Psychologist Jonathan Haidt sees political correctness on campus as a threat not just to speakers’ incomes but to students’ psyches. I often find myself a skeptic in this conversation. The panic over campus activism seems overblown to me. It’s suffused with bad-faith efforts to nationalize isolated examples of college kids behaving badly in order to discredit serious critiques of social injustice. But that’s why I wanted to have Haidt on the show: If anyone could convince me I’m wrong about this, it’d be him.
Climate change series
I suspect I’m like a lot of people in that I accept that climate change is bad. What I struggled with before this series were questions like: how bad? Is it an existential threat that eclipses all else? Is it one of many serious problems politics must somehow address? What do viable solutions look like? And what’s standing in the way of those solutions being implemented?
So, these episodes aren’t concerned with whether “the science is real” on climate change. This is a series about what the science says — and what it means for our lives, our politics, and our future.
I wanted to kick off the series with someone who knows the science cold. Kate Marvel is a research scientist at NASA’s Goddard Institute for Space Studies and a professor at Columbia University’s Department of Applied Physics and Mathematics. But Marvel isn’t just a leading climate scientist. She’s also unique in her focus on the stories we tell each other, and ourselves, about climate change, and how they end up structuring our decisions.
The more I prepared for this series, the more I realize there was a big blue gap in my understanding of climate change. Oceans cover 70% of the earth, absorb 93% of the heat from the sun, and capture 30% of the carbon dioxide from the atmosphere. As go the oceans, so goes humanity. Dr. Ayana Elizabeth Johnson is able to do something a lot of people aren’t: communicate not just the science of climate change from the ocean perspective, but the role oceans play in the human story. This is a vivid tour of the way oceans shape our lives, and the costs and consequences of reshaping them.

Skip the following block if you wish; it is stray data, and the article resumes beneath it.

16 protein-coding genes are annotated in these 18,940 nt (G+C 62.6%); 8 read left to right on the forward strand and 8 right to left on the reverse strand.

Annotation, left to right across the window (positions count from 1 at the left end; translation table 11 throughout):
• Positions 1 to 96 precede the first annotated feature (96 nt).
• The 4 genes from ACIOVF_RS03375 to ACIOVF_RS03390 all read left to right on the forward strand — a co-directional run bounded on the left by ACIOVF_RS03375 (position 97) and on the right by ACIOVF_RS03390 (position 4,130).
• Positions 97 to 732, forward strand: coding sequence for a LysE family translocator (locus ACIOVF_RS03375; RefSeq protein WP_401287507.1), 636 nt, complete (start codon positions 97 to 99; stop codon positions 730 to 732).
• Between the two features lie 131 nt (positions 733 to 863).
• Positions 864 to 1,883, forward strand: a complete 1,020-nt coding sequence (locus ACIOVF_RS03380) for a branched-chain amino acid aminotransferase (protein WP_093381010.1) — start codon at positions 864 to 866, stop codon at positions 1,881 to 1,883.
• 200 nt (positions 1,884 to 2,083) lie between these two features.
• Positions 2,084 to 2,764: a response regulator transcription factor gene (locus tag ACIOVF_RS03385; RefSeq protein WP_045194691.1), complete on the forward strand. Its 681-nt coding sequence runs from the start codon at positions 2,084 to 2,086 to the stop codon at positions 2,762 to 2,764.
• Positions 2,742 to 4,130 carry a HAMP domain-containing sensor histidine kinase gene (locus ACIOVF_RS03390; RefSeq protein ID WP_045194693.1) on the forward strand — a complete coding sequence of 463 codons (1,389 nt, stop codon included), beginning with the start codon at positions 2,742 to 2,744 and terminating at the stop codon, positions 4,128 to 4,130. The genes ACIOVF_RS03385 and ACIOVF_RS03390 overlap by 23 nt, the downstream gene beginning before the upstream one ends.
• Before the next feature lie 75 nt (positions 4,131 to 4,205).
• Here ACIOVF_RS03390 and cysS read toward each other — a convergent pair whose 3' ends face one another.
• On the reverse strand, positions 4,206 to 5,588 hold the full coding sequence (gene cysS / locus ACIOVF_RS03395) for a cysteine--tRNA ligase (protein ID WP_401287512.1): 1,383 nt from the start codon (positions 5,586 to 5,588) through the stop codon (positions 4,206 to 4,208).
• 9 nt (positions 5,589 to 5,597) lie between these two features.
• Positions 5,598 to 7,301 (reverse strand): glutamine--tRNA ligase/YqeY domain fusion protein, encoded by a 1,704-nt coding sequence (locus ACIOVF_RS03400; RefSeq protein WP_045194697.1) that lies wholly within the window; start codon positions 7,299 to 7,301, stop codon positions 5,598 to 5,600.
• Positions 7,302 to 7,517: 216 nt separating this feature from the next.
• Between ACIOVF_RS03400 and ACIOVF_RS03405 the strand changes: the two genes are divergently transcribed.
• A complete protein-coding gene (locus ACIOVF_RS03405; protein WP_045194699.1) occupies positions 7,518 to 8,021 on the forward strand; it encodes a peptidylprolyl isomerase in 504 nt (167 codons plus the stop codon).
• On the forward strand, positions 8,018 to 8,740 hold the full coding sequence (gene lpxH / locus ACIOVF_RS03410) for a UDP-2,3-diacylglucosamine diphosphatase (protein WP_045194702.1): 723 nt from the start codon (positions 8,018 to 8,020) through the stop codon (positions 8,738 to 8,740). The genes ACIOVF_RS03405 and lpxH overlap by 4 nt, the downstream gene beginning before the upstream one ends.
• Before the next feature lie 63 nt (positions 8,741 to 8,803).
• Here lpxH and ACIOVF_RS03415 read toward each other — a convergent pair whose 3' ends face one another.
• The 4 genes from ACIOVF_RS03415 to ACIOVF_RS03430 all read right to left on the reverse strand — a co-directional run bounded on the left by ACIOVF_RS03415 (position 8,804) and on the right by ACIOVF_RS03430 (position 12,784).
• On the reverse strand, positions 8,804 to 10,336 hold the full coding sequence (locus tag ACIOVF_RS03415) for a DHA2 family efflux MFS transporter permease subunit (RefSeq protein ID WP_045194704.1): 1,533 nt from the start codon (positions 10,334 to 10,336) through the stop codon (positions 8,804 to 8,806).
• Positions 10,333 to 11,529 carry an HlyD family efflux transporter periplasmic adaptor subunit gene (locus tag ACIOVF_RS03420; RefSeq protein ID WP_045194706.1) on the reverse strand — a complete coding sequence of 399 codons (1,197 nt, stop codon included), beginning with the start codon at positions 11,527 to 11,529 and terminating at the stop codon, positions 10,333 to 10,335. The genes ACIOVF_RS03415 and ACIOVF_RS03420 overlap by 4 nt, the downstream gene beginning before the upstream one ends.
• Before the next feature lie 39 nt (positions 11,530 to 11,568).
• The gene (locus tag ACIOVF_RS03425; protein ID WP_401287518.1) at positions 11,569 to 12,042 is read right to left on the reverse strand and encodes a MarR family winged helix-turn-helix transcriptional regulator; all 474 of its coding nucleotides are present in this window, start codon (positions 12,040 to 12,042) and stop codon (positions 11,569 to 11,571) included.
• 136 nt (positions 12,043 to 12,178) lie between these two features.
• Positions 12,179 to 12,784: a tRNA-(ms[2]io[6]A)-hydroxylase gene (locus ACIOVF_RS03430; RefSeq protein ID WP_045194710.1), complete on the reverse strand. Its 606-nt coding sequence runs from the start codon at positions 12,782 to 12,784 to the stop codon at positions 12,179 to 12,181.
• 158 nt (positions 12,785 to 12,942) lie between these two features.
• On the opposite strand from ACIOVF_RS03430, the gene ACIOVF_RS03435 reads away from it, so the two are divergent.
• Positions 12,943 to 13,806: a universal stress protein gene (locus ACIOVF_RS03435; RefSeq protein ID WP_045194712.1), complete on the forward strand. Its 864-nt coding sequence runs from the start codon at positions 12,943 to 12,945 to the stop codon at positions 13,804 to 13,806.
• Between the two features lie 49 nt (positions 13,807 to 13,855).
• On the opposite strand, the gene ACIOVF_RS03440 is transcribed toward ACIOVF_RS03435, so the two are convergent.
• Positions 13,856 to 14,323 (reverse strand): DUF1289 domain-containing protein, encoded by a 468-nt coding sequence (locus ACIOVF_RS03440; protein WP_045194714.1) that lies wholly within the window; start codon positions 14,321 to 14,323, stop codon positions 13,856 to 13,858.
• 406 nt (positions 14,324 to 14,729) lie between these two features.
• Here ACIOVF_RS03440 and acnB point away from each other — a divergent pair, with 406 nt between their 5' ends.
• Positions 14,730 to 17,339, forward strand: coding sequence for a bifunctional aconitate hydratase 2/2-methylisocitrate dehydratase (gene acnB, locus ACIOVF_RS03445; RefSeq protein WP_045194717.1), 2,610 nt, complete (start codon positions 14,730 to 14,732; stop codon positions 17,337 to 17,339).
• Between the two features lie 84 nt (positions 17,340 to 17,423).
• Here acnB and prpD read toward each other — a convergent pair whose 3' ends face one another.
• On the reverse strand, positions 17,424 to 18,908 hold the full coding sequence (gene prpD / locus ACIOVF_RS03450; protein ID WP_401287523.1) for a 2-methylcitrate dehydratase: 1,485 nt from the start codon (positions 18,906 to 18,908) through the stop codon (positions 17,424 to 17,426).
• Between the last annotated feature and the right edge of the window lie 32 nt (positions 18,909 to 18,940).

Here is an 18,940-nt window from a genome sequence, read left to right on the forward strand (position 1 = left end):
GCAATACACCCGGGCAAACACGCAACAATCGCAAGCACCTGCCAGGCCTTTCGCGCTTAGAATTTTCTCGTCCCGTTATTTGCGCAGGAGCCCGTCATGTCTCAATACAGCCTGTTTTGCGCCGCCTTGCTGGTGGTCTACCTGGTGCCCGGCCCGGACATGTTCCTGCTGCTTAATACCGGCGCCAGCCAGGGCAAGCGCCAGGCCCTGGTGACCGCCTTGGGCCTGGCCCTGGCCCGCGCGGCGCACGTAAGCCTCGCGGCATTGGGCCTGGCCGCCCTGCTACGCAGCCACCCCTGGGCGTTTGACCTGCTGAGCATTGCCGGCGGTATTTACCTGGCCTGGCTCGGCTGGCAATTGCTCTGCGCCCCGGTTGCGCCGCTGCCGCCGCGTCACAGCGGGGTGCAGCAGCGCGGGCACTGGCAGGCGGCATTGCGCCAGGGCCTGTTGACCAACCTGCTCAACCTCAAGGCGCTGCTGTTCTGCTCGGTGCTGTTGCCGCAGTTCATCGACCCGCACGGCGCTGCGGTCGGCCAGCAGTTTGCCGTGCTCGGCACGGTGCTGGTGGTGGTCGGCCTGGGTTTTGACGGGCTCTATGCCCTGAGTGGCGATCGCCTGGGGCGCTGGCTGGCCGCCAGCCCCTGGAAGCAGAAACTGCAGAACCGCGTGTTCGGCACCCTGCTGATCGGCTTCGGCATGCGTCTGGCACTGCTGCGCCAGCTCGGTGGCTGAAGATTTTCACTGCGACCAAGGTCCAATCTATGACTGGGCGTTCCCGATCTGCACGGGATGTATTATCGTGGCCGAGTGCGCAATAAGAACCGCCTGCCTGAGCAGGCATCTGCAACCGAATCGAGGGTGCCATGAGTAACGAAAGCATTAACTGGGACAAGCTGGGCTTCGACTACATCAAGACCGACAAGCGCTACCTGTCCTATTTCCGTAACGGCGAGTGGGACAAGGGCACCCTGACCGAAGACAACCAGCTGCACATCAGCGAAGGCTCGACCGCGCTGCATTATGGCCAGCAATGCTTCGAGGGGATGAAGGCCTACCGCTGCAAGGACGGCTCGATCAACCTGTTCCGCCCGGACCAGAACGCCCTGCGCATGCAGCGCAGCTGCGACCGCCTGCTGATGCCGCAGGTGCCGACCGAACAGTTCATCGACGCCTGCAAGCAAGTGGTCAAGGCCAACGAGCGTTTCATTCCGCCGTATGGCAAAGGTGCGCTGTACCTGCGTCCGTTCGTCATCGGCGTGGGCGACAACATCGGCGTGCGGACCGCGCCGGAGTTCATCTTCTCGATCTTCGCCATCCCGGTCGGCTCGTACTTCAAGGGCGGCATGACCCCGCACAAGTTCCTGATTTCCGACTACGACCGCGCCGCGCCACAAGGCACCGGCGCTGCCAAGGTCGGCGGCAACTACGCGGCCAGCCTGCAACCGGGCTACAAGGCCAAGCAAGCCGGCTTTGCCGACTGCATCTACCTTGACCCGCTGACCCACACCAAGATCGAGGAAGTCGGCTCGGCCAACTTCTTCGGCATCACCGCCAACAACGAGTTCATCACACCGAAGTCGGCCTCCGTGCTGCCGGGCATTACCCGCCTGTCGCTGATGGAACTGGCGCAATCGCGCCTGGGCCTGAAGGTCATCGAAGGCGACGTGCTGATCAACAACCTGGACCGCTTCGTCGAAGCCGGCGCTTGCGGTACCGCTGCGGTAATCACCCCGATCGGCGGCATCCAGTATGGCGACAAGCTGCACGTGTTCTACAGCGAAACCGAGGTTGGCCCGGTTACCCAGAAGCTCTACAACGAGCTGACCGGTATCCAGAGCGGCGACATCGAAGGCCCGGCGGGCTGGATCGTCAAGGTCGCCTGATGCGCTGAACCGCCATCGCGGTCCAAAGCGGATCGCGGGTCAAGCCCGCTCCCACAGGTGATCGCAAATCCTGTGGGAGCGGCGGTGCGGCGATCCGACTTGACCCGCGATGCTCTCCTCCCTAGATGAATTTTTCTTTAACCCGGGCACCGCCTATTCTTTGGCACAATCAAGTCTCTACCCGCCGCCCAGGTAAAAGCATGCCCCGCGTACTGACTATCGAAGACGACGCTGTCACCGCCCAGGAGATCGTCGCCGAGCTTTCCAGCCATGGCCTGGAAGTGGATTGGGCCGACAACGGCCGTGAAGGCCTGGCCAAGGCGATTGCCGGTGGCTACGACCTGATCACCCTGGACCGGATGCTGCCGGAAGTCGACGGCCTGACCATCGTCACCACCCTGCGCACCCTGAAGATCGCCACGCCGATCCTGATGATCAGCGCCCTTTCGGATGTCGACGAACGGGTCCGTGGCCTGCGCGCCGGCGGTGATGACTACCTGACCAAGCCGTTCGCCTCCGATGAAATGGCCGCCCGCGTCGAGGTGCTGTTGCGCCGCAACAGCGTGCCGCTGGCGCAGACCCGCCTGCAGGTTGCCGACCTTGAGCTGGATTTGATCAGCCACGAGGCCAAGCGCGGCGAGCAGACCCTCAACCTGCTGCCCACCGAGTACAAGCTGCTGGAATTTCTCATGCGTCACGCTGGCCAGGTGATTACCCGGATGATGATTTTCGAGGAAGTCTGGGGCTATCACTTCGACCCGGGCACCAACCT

This conversation is about what it will take to solve climate change and what kind of world we can build if we succeed. Saul Griffith knows the US energy system better than just about anyone on this planet — and he’s clearer than anyone else I’ve found on the paths to decarbonization, and how to navigate them. Most conversations about climate change are pretty depressing. This conversation is not. We have the tools we need to decarbonize. What’s more, decarbonizing doesn’t mean accepting a future of less — it can mean a more awesome, humane, technologically rich, and socially inspiring future for us all.
Most analyses of how to “solve” climate change start from a single, crucial assumption: that carbon emissions and global warming are inextricably linked. Geoengineering is a set of technologies and ideas with the potential to shatter that link. Can we use them? Should we? Could they be used in concert with other solutions, or would simply opening the door drain support from those ideas? Even if we did want to deploy geoengineering, who would govern its use? And is mucking with the earth at this level more dangerous than climate change itself — which may, ultimately, be the choice we face? This isn’t an argument for or against geoengineering. It’s a way to think about it, and that turns out to be a way to think about the climate change problem as a whole.
Vox’s Dave Roberts started as his journalism career covering climate science and clean energy technology, but — for reasons we discuss here — he now writes just as much about political psychology, media ecosystems, political institutions, and how they intersect with climate change. This conversation is about the political dimension of climate change: how the GOP went from the party of cap-and-trade to the party of climate denial, what today’s climate activists get right about our politics that their predecessors got wrong, why the carbon tax is a dead end, how nuclear energy became so divisive and so much more.